How appreciation varies across work settings

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An important characteristic of Appreciation at Work is that we are a learning organization – we strive to gain insights from our prior experiences, incorporate the feedback provided by our clients, and apply relevant lessons from other leaders.

The result? We are continually working to improve our products and processes. We want to provide the best quality and most practical help possible to improve workplace relationships.

One recent, major outcome of this continual learning process was the launch of the Expanded version of the Motivating By Appreciation Inventory this past year. In development for over three years, we invested tens of thousands of dollars and thousands of hours to upgrade the inventory and the quality and detail of the results it provides.

The Foundation Remains with 5 Areas of Revision

The foundational components of the MBA Inventory remain the same in the Expanded version:

a) identifying each person’s Primary and Secondary Languages of Appreciation;

b) verifying the individual’s Least Valued Language, which is their “blind spot” in relating to others;

c) allowing the employee to choose the specific actions most important to them in their primary language, and

d) giving the employee the ability to choose from whom they prefer which action.

Overall, we made significant additions in five areas:

  1. comparing each person’s results to the general population, including statistics and charts;
  2. identifying the single most important action for the employee;
  3. clarifying the role of appropriate Physical Touch;
  4. allowing the individual to take a version designed for their specific industry (described below), and
  5. specifying the actions they don’t want in each of the 5 languages.

The Importance of Relevant Actions

Over the years, as we instructed leaders and employees in a wide range of industries, it became increasingly clear that we needed to ensure that the actions for each appreciation language were relevant to an employee’s work setting.

As a result, we have created unique sets of acts of appreciation for different work environments including government agencies, remote employees, medical settings, military installations, ministries and non-profit organizations, and schools.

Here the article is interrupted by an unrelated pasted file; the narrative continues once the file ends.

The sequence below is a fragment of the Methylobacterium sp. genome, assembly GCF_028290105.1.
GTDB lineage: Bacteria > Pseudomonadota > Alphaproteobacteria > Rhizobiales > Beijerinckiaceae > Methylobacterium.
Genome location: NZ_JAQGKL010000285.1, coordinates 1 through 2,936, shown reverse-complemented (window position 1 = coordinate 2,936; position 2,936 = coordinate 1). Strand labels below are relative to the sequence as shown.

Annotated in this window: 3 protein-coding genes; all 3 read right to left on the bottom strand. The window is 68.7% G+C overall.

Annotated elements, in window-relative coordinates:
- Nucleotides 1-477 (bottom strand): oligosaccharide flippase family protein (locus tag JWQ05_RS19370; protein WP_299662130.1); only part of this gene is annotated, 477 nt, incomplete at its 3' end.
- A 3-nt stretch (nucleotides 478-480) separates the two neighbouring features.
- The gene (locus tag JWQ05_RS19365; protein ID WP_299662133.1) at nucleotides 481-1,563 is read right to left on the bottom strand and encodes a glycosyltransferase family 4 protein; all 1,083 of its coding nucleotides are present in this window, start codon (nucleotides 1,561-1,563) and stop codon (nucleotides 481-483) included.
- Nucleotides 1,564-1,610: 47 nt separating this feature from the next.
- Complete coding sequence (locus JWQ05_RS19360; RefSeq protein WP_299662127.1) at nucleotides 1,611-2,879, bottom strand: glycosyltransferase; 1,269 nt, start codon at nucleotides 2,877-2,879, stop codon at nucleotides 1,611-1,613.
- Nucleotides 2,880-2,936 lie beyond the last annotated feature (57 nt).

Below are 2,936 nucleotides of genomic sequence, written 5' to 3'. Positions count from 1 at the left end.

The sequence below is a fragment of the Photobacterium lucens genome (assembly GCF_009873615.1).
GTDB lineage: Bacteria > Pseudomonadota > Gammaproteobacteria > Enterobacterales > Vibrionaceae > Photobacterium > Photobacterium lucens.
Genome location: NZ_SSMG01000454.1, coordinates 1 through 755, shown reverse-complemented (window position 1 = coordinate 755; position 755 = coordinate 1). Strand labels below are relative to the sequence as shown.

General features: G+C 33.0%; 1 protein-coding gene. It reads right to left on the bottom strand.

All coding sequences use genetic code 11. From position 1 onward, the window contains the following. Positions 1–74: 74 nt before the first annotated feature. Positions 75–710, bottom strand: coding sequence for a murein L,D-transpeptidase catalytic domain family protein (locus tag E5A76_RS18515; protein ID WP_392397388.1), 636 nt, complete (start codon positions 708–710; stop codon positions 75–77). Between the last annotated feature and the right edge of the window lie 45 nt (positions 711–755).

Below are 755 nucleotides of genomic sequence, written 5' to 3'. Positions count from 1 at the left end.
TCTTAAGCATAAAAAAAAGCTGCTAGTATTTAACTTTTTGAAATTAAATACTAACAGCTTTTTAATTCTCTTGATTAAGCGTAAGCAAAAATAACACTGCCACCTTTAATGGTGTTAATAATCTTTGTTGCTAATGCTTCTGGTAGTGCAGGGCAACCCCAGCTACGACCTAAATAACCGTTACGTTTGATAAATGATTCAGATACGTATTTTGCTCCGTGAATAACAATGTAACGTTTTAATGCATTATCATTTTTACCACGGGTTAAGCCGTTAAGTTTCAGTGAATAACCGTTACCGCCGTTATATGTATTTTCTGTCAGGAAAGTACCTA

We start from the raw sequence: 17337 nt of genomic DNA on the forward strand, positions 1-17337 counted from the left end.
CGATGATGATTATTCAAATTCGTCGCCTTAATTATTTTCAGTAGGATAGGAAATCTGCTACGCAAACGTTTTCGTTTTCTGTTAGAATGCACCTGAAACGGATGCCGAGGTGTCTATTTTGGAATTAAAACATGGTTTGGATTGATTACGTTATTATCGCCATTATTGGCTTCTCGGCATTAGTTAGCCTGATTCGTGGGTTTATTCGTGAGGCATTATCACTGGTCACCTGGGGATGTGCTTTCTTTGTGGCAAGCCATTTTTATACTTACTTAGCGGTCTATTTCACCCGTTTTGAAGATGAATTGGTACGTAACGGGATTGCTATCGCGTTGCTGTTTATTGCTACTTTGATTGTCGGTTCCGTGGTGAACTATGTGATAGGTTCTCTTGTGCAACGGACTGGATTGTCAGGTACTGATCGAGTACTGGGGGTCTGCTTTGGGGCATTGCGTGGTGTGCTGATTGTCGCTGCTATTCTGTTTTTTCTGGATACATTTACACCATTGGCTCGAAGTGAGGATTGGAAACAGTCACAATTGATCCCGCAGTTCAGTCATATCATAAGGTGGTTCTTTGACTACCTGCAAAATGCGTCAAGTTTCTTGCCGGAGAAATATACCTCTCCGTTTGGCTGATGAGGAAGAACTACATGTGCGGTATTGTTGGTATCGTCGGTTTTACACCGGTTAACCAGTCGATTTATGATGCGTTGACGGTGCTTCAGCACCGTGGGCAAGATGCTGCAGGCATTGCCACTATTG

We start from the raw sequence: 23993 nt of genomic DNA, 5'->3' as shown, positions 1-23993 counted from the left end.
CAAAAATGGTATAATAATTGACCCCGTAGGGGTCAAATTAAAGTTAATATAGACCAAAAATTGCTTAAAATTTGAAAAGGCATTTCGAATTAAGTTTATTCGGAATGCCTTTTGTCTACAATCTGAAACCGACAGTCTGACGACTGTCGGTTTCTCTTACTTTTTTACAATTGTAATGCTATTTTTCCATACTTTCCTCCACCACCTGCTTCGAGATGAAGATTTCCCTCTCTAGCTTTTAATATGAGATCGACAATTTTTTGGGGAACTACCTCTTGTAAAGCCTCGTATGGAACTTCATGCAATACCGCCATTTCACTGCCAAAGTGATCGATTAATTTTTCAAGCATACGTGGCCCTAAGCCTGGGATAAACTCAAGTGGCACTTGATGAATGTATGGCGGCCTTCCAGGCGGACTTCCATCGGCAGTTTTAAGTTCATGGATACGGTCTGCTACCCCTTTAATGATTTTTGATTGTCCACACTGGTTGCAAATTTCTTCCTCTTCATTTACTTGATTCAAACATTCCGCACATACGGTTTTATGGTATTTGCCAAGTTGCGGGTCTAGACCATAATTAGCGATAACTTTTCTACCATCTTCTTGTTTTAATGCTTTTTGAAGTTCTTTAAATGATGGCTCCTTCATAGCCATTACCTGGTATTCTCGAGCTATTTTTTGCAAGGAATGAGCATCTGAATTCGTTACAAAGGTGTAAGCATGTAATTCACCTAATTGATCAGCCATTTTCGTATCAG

Why did we go to such effort to create all of these versions of the inventory?

Because, practically speaking, a meaningful “act of service” for a nurse in a hospital differs from an appropriate act for an elementary school teacher, or for a colleague who works in a different city.

The same is true for Quality Time, and the other languages. Additionally, some organizations (government settings, the military and some non-profits) have strict rules about gift giving and spending time individually with supervisors which needed to be addressed.

The Expanded MBA Inventory – the FULL picture    

In essence, the Expanded MBA Inventory was designed to give each person and team the full picture with regards to effectively communicating appreciation with one another – taking into account one’s work setting, the action(s) most desired, how your results relate to the general population, and the acts of appreciation which should be avoided.

As you continue to use the Appreciation at Work resources to apply the 5 languages of appreciation to your workplace, consider having your team members take the Expanded Version of the MBA Inventory (and, if appropriate, use a specific industry-related version).

If you and/or your team have already taken the Basic version of the MBA Inventory, we are willing to offer a significant discount to the first 500who respond for taking the Expanded version in exchange for filling out a short six question survey that will help us in a research study we are conducting. If you want more information or would like to pursue this offer, please email Natalie@appreciationatwork.com.

We are excited about the amazing response we have had to the Expanded version of the MBA Inventory from across the globe and by schools, medical facilities, government agencies, military bases, non-profits, and with teams who work remotely. Join them and “go deep” in discovering more about yourself and how to communicate authentic appreciation to your colleagues.

This article first appeared on Appreciation Blog.